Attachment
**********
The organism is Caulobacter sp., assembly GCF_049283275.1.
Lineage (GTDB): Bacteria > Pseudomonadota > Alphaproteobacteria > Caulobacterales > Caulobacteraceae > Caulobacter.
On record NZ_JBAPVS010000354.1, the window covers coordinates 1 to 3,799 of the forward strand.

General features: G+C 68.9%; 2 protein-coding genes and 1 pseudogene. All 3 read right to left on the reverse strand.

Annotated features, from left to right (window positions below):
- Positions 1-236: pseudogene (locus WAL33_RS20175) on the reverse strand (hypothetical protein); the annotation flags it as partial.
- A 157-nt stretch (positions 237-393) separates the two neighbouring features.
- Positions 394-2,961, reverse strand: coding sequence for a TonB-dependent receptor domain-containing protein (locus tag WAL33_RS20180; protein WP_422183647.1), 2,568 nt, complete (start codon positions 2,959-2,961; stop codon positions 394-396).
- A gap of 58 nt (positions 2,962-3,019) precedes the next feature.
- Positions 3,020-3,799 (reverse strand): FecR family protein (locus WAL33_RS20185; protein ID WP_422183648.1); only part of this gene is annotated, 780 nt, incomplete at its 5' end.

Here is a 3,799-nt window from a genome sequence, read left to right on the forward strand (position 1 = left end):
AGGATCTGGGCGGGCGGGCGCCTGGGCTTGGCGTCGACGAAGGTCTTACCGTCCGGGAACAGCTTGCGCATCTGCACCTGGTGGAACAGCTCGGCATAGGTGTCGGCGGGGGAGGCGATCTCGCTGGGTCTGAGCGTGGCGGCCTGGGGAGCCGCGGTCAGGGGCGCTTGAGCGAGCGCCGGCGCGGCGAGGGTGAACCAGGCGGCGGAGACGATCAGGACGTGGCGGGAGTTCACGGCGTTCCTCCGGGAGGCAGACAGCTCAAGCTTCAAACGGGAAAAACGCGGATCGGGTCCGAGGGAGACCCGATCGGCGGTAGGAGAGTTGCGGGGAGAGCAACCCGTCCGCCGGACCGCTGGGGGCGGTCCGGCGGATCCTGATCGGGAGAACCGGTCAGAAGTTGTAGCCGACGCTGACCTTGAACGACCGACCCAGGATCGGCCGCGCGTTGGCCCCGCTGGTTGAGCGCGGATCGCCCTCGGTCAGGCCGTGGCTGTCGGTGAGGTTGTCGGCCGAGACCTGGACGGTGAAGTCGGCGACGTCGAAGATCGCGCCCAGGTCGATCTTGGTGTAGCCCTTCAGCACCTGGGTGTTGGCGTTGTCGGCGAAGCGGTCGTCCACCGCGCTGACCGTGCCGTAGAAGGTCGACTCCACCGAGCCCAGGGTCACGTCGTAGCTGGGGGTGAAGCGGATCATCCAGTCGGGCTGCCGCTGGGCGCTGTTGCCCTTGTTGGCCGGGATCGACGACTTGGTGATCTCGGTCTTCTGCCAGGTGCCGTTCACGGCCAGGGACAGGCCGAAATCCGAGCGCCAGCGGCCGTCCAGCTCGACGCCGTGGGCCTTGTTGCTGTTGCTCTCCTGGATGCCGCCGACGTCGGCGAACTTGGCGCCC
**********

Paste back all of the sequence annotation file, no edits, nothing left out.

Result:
The organism is Caulobacter sp., assembly GCF_049283275.1.
Lineage (GTDB): Bacteria > Pseudomonadota > Alphaproteobacteria > Caulobacterales > Caulobacteraceae > Caulobacter.
On record NZ_JBAPVS010000354.1, the window covers coordinates 1 to 3,799 of the forward strand.

General features: G+C 68.9%; 2 protein-coding genes and 1 pseudogene. All 3 read right to left on the reverse strand.

Annotated features, from left to right (window positions below):
- Positions 1-236: pseudogene (locus WAL33_RS20175) on the reverse strand (hypothetical protein); the annotation flags it as partial.
- A 157-nt stretch (positions 237-393) separates the two neighbouring features.
- Positions 394-2,961, reverse strand: coding sequence for a TonB-dependent receptor domain-containing protein (locus tag WAL33_RS20180; protein WP_422183647.1), 2,568 nt, complete (start codon positions 2,959-2,961; stop codon positions 394-396).
- A gap of 58 nt (positions 2,962-3,019) precedes the next feature.
- Positions 3,020-3,799 (reverse strand): FecR family protein (locus WAL33_RS20185; protein ID WP_422183648.1); only part of this gene is annotated, 780 nt, incomplete at its 5' end.

Here is a 3,799-nt window from a genome sequence, read left to right on the forward strand (position 1 = left end):
AGGATCTGGGCGGGCGGGCGCCTGGGCTTGGCGTCGACGAAGGTCTTACCGTCCGGGAACAGCTTGCGCATCTGCACCTGGTGGAACAGCTCGGCATAGGTGTCGGCGGGGGAGGCGATCTCGCTGGGTCTGAGCGTGGCGGCCTGGGGAGCCGCGGTCAGGGGCGCTTGAGCGAGCGCCGGCGCGGCGAGGGTGAACCAGGCGGCGGAGACGATCAGGACGTGGCGGGAGTTCACGGCGTTCCTCCGGGAGGCAGACAGCTCAAGCTTCAAACGGGAAAAACGCGGATCGGGTCCGAGGGAGACCCGATCGGCGGTAGGAGAGTTGCGGGGAGAGCAACCCGTCCGCCGGACCGCTGGGGGCGGTCCGGCGGATCCTGATCGGGAGAACCGGTCAGAAGTTGTAGCCGACGCTGACCTTGAACGACCGACCCAGGATCGGCCGCGCGTTGGCCCCGCTGGTTGAGCGCGGATCGCCCTCGGTCAGGCCGTGGCTGTCGGTGAGGTTGTCGGCCGAGACCTGGACGGTGAAGTCGGCGACGTCGAAGATCGCGCCCAGGTCGATCTTGGTGTAGCCCTTCAGCACCTGGGTGTTGGCGTTGTCGGCGAAGCGGTCGTCCACCGCGCTGACCGTGCCGTAGAAGGTCGACTCCACCGAGCCCAGGGTCACGTCGTAGCTGGGGGTGAAGCGGATCATCCAGTCGGGCTGCCGCTGGGCGCTGTTGCCCTTGTTGGCCGGGATCGACGACTTGGTGATCTCGGTCTTCTGCCAGGTGCCGTTCACGGCCAGGGACAGGCCGAAATCCGAGCGCCAGCGGCCGTCCAGCTCGACGCCGTGGGCCTTGTTGCTGTTGCTCTCCTGGATGCCGCCGACGTCGGCGAACTTGGCGCCC